Since 2015, the Clemson Tigers have been one of college football’s best teams. They played four times in the NCAA championship game, winning the title twice. Over those same years, Clemson has been a champion at the GameDay Recycling Challenge, winning the national competition in 2014 and 2018 while tying for the top spot in 2017 (and finishing first in the Total Recycling category). Additionally, Clemson finished second in the Challenge in 2015 and 2016. A look at the numbers reveals the positive effect resulting from GameDay participation. Clemson recycled more than 123,000 pounds of materials during the 2013 football season and collected over 60,000 pounds of recycled material for the 2014 GameDay game alone. The 2013 season’s recycling total was entirely eclipsed by the 2018 GameDay Challenge recycling numbers.
However, Memorial Stadium’s successful recycling campaign really got jump-started in 2009 through a partnership with Coca-Cola, when the company donated 100 recycling bins, which were situated around the campus parking lots.
To encourage recycling, a contest offered fans the opportunity to win gift cards if they were filmed putting bottles or cans into a bin (made from recycled Coke syrup containers). During the 2010s, the recycling campaign continued to improve, with the Stadium’s diversion rate rising from 20% in 2011 to 52% in 2016.
Volunteers have played a vital role in the stadium’s recycling success. Clad in neon yellow shirts, they hand out green recycling bags to fans during tailgating time and collect trash bags and recyclables after games. Dave VanDeventer, Clemson’s recycling manager, has high praise for the Tigers’ fans. “Clemson fans are great because they clean things up. When they’re done with their tailgate, they organize things in a way that when we come by, it’s easy to tell what’s recycling and what’s trash,” Dave said.
Solid Green (a name inspired by Clemson’s Solid Orange spirit campaign) started as an anti-litter group, but now it is the term generally used for Clemson’s sustainability efforts. The annual Solid Green Day was first held in 2006 as a campus clean-up following Homecoming Weekend, but it has grown. Meanwhile, Solid Green Day in 2021 included a Sustainability Fair that involved campus environmental groups and local like-minded organizations. “Solid Green Day is an opportunity to help make Clemson greener as we learn and engage together,” said Marcus Curry, Solid Green Committee chair.
The 2021 event also was part of a month-long initiative, which featured the Mascot Recycling Challenge (a plastic bottle recycling competing where Clemson competed against other universities in the Carolinas) and the Your Bottle Means Jobs campaign (a regional effort to remind the public about the importance of plastic bottle recycling).
Upgrading the sustainability situation of its sports facilities has also been the focus of Clemson’s attention. A 2015 Memorial Stadium renovation included the installation of VRV (Variable Refrigerant Technology) systems. By serving luxury suites, press areas, and coaches’ boxes, VRVs significantly increase energy efficiency because of their very precise climate control capabilities and deliver heating and cooling simultaneously inside a building. This is important since South Carolina weather during football varies considerably. VRV also has the valuable ability to recover heat in one area and utilize it in another.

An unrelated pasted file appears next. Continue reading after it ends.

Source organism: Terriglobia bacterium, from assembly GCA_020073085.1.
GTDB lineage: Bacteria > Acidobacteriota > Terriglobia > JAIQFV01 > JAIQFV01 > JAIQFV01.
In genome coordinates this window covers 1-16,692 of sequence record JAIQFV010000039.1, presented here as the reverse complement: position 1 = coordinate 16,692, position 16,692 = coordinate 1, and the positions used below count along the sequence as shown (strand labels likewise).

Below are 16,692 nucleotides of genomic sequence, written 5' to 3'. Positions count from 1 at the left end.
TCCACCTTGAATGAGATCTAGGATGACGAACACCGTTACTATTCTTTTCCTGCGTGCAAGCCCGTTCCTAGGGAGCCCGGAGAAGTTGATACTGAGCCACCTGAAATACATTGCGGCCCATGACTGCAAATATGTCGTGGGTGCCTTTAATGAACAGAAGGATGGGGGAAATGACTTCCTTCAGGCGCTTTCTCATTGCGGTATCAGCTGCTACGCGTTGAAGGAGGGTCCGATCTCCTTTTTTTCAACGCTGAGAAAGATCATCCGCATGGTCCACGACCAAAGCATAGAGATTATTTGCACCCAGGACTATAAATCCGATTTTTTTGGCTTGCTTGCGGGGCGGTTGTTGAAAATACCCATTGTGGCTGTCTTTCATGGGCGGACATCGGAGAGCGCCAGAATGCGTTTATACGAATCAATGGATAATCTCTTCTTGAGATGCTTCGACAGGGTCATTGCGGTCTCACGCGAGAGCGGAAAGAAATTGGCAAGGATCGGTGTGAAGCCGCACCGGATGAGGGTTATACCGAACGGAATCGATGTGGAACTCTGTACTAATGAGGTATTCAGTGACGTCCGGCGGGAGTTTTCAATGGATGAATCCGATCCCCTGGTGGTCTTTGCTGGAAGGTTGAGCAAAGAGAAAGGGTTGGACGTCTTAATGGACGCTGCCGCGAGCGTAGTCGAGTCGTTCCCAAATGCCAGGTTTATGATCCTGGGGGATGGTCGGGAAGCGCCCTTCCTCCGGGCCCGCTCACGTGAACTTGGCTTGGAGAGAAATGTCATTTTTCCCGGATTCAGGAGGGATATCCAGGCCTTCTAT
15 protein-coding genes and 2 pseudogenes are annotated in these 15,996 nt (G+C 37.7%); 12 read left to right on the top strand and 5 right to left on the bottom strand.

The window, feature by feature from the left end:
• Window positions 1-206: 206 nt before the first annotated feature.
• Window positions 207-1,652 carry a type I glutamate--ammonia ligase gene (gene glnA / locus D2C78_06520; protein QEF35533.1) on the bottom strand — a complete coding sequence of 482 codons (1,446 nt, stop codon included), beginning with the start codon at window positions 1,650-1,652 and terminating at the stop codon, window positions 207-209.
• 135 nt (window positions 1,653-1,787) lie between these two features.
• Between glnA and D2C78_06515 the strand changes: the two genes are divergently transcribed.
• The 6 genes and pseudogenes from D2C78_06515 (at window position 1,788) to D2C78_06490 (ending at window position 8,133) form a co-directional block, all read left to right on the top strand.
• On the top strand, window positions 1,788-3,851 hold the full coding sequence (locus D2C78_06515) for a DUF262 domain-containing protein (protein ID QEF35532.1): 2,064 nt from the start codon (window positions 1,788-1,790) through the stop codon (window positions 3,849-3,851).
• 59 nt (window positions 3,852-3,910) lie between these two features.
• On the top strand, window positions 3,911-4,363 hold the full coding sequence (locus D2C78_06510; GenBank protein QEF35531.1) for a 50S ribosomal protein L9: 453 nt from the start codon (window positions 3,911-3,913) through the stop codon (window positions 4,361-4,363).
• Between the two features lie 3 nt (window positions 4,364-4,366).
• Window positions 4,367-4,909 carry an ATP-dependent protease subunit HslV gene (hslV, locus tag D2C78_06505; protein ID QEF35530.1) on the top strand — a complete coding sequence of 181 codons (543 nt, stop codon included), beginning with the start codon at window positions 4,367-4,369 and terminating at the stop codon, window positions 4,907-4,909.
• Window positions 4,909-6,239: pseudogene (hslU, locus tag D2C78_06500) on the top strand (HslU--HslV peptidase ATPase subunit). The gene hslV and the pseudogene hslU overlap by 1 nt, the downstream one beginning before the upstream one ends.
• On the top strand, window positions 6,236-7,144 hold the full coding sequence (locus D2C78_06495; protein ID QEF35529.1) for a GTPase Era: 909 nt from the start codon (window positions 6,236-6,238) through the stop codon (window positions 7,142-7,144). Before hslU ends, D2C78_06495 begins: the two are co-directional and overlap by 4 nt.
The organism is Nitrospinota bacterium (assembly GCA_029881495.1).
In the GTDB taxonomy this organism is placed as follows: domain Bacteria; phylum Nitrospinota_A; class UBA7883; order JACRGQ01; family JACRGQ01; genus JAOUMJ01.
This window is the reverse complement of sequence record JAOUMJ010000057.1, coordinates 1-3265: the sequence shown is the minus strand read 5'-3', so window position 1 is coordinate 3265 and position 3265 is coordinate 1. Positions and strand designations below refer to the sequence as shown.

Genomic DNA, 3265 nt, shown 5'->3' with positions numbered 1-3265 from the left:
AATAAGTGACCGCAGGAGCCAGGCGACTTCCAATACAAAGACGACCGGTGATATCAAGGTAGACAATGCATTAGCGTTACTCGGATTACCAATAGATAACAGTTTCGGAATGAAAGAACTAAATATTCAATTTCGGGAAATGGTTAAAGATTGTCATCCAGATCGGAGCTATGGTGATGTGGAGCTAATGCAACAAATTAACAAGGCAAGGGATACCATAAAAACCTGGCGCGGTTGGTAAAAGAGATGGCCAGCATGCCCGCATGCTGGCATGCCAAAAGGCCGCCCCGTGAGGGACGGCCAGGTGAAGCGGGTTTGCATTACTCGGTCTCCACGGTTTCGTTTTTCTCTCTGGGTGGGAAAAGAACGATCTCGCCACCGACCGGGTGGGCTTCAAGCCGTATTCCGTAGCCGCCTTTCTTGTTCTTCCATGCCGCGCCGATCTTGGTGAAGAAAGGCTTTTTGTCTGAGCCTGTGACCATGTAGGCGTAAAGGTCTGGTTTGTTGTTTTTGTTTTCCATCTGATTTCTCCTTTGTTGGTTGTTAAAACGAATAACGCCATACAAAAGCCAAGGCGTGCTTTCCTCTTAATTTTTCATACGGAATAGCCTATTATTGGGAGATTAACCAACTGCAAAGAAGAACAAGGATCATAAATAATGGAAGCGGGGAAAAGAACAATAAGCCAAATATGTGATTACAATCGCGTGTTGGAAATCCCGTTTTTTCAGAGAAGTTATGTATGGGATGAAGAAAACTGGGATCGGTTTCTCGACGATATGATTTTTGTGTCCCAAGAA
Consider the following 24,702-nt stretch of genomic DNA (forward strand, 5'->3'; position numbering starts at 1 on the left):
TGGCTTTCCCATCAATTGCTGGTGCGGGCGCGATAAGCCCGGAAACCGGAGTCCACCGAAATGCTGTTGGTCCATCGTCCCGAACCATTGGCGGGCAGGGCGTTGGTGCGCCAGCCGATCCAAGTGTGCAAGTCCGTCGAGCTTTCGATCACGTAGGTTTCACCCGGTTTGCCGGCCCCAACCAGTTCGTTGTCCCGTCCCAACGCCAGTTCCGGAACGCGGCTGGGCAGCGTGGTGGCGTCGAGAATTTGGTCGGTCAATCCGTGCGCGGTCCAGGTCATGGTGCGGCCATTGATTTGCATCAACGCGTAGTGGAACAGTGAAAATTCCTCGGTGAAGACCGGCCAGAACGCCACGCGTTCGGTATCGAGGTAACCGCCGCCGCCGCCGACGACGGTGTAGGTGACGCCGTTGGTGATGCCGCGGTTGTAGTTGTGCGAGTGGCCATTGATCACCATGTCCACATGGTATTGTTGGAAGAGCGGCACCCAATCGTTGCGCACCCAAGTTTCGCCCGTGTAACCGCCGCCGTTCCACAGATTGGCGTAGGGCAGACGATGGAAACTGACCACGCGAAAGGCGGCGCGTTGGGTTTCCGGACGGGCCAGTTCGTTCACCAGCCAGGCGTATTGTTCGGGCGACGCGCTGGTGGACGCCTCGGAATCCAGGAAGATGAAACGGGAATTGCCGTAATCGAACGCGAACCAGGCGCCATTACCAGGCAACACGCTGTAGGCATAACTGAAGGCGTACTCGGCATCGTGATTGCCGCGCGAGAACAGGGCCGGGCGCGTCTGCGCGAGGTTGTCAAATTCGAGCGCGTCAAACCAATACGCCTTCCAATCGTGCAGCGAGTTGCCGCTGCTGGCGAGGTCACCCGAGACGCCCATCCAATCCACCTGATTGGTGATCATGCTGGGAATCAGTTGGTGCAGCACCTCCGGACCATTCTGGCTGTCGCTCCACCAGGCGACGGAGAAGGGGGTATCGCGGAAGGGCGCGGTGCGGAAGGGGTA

In 2018, the university earned a Silver LEED certification from the US Green Building Council for its new Reeves Football Complex and renovated indoor practice facility. The project team was able to divert 86% of the construction waste. Installation of state-of-the-art plumbing and electrical systems achieved a reduction of nearly 40% of potable water consumption and over a 25% drop in energy use compared to 1992 baselines. Furthermore, the Athletic Department works with Clemson’s Grounds Staff to recycle grass clippings and repurpose sod removed from football practice fields for use on intramural fields.
Clemson’s new Tennis Center was built with numerous sustainable features.
Recycled materials were used in the building’s construction, and it was built on an east/west axis to maximize natural sunlight. The facility also contains insulated metal panels that are easy to recycle, LCD lighting, and drought-resistant landscaping. These pro-environment elements earned the Tennis Center two Green Globes certifications from the Green Building Initiative. This achievement stated the University Facilities project manager Tommi Jones, “demonstrates (Clemson’s) commitment to best practices in sustainable design, construction, and operations.”
Clemson’s Soccer Operations Complex also garnered a pair of Green Globe certifications.
The Complex, which opened in 2020, earned this double honor for its responsible use of materials, energy and water conservation, ecological stewardships, and providing a healthy indoor environment for those using the facility. “This level of sustainability is an outstanding accomplishment and you can be proud of the design and construction of this facility,” asserted L.L. “Buddy” Humphries, the engineer who recommended the Complex to the Green Building Initiative.
These green buildings fit in with Clemson’s Sustainable Building Policy. Established in 2004, it stated new and extensively renovated buildings needed to meet LEED Silver standards.
Clemson now boasts 21 LEED-certified buildings, and eight of those are Gold LEEDs.
Additionally, Clemson is home to the Lee Hall III building, which contains 42 geothermal wells and has been described as one of America’s most sustainable buildings. The university’s commitment to sustainability stretches back to its early days when the school helped pioneer the teaching of sustainable agricultural practices, and this commitment will undoubtedly continue to stretch into the future.